Dr. Andre Hebra:  Well, several reasons.  The open surgery, also known as the ravage operation, is a very good surgery that was developed and described in the 50s.  But it requires a large incision in the front of the chest, almost nipple to nipple, and then you have to create muscle flaps and expose the ribcage.  You actually remove the segment of the rib and cartilage that is affected by this deformity and you have to fracture the sternum in several places to make it flat again.  And you have to sort of reconstruct the anterior chest wall.  It works, but it leaves a scar.  It takes several hours to do.  It’s a very painful operation.  It’s associated with blood loss.  You frequently need chest tubes, and so forth.  So, the popularity of the open repair has never been very good.  

 

About 10 years ago, a new technique came about, the so-called minimally invasive repair.  It’s also referred to as the Nuss operation, because Dr. Nuss, in Virginia, was the pioneer in developing this new concept.  He realized that you can correct this deformity by placing a stainless steel bar behind the sternum using minimal access surgery.  In other words, all you’d do is two small incisions on the side of the chest and then place this bar that will push the sternum and the rib cage out and remodel the ribcage and the sternum, similar in fashion to braces for your teeth.  The difference is, with the operation, you achieve an immediate result of how the chest will look. 

 

A few years later, we actually modified the operation a little bit to make it better and safer for the patients and achieve better results by introducing thoracoscopy.  So now the operation is done with minimal access surgery and thoracoscopy, which means there’s a small camera inside the chest that allows us to look and see where the bar goes, place the bar very precisely where it needs to be and secure the bar in such a way that it will not move.  One of the problems with the early onset of the operation is that the bar would actually move somewhat.  Nowadays, with the modifications to the technique that we developed, the bar is unlikely to move and the results are much better.

 

Dr. Linda Austin:  Boy, that’s very exciting.  Now, does the bar stay there, then, for the rest of that person’s life, or is it ever removed?  What happens after the surgery?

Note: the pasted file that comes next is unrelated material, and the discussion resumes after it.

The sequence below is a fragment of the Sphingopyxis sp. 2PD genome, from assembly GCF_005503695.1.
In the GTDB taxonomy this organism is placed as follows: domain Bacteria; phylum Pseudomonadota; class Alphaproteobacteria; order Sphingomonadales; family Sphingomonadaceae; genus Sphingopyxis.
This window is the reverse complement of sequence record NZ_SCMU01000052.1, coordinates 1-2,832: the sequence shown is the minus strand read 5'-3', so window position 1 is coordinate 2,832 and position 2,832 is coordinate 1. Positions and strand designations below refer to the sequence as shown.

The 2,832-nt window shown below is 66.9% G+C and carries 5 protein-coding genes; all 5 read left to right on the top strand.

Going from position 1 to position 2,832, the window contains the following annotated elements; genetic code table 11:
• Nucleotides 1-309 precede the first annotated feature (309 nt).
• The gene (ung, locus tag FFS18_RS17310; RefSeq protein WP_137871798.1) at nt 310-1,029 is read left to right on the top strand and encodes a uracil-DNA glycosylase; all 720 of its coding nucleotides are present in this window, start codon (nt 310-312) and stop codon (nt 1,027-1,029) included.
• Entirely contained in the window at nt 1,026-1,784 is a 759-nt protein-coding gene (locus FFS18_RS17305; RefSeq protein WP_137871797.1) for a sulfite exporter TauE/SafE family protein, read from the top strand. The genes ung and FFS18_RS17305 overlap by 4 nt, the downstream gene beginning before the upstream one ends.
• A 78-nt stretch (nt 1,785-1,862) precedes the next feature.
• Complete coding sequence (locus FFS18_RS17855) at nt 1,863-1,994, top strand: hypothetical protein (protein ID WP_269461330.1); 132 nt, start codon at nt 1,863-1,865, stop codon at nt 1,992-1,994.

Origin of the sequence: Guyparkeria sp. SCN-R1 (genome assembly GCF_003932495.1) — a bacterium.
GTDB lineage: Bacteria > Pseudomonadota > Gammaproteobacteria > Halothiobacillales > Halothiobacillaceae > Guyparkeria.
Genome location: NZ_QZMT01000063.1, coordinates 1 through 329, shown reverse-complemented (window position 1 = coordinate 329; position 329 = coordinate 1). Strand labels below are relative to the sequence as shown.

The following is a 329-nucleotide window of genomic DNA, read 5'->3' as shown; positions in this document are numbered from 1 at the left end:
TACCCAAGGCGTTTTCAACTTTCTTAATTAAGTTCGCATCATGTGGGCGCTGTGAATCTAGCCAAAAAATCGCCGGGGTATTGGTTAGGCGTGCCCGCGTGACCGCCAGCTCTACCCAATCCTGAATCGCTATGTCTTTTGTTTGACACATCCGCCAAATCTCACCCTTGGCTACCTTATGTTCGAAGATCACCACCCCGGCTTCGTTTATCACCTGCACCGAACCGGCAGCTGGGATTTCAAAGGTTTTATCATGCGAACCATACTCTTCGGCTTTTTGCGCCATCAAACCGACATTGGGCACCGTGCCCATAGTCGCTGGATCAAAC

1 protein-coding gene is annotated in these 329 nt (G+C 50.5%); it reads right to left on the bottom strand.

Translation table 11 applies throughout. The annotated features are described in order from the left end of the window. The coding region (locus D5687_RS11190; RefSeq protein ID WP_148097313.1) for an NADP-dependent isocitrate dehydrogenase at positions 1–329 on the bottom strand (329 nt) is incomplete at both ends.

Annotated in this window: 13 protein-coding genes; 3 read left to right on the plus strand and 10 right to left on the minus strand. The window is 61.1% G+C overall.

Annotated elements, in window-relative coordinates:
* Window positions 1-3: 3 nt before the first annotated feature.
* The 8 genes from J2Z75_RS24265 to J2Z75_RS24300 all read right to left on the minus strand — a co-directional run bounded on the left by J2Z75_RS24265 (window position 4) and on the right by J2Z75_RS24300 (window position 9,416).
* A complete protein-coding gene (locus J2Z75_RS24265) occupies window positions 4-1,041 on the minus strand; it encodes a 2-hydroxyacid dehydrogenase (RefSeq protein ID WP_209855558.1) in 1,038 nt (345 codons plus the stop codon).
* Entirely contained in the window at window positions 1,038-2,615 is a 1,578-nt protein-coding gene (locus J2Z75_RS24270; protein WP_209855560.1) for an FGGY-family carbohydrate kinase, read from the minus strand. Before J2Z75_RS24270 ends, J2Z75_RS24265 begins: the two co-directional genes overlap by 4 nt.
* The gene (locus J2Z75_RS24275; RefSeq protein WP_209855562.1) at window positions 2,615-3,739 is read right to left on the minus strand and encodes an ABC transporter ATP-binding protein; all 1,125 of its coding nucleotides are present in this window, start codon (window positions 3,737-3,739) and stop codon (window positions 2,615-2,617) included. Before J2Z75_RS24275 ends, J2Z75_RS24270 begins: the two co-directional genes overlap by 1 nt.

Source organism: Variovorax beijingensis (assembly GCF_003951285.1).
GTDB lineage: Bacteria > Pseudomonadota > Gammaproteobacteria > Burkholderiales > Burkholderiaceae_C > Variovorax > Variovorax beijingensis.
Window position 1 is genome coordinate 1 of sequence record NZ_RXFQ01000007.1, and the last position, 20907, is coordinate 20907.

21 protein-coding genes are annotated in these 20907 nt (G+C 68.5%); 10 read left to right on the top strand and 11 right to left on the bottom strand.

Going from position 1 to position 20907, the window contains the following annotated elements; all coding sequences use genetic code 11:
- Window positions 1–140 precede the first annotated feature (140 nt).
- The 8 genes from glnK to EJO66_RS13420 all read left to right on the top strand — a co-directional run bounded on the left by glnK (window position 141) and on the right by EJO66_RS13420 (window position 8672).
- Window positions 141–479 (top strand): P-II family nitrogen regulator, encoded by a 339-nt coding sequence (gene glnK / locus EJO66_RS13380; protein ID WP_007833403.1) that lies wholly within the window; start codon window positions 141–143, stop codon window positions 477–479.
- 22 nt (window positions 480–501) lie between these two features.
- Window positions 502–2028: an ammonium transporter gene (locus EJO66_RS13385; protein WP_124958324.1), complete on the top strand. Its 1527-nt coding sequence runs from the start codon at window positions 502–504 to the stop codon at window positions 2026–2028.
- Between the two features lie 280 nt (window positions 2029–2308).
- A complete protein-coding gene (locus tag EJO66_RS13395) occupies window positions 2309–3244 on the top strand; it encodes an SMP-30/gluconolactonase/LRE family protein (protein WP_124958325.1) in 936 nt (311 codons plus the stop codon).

Dr. Andre Hebra:  Typically, the bar will stay for about two years.  Anywhere between two and three years is the recommended length of time for keeping the bar.  After that time, the ribcage will have remodeled itself so that the bar can be removed and it [the ribcage] should stay the way it’s supposed to be.

 

Dr. Linda Austin:  What are some of the possible adverse consequences of this procedure?  When there are problems, what kinds of problems might there be?

 

Dr. Andre Hebra:  The procedure itself has changed from what it used to be, about 10 years ago, to what it is today.  The early reports and one of the large outcomes study, published by Dr. Nuss and I, looked at the long-term outcomes of this procedure in the early series, before the use of thoracoscopy and before the use of modern ways of stabilizing the bar, and the complication rate was relatively high.  It was about 10 to 20 percent, which is very high for any type of surgery. 

 

But, with the modifications that we introduced to this technique and the new ways of securing the bar and the new ways of looking at the bar placement, the complication rate has dropped to less than five percent.  So, nowadays, we consider the operation relatively safe.  Some years ago, there was some reservation as to whether this operation would be recommended for everybody.  But, nowadays, we can say that the advantages of this approach, leaving essentially minimal scars on the side of the chest that are not even visible and correcting this deformity is really the way to go.

 

Dr. Linda Austin:  So, what percentage, then, of patients who come to you end up getting this technique, as opposed to the old open procedure?

 

Dr. Andre Hebra:  I can safely say that I haven’t done the old open approach in more than six years. 

 

Dr. Linda Austin:  That’s really something.  Now, in that less than five percent where there are complications, what are those sorts of complications?

 

Dr. Andre Hebra:  The number one thing that we worry about is the risk of the bar displacing or moving.  What that means is, if the patients are not totally compliant with our postoperative recommendations, if they become too active too early, they run the risk that the bar is still not quite fixed enough to where it needs to be and it may move up or down or sideways.  Usually, if there’s a little movement of the bar, it’s not a big deal.  However, if the displacement is more than 90 degrees, it may require a reoperation.  So, we counsel our patients.  We work with them very closely so that they know exactly what they can do and what they shouldn’t do.  One example is they should avoid contact sports.  Contact sports are not allowed during the time the bar is in place because of the risk of displacement.

 

Dr. Linda Austin:  Dr. Hebra, thanks so much for talking with us today.

 

Dr. Andre Hebra:  Thank you.

 

 If you have any questions about the services or programs offered at the Medical University of South Carolina or if you would like to schedule an appointment with one of our physicians, please call MUSC Health Connection:  (843) 792-1414.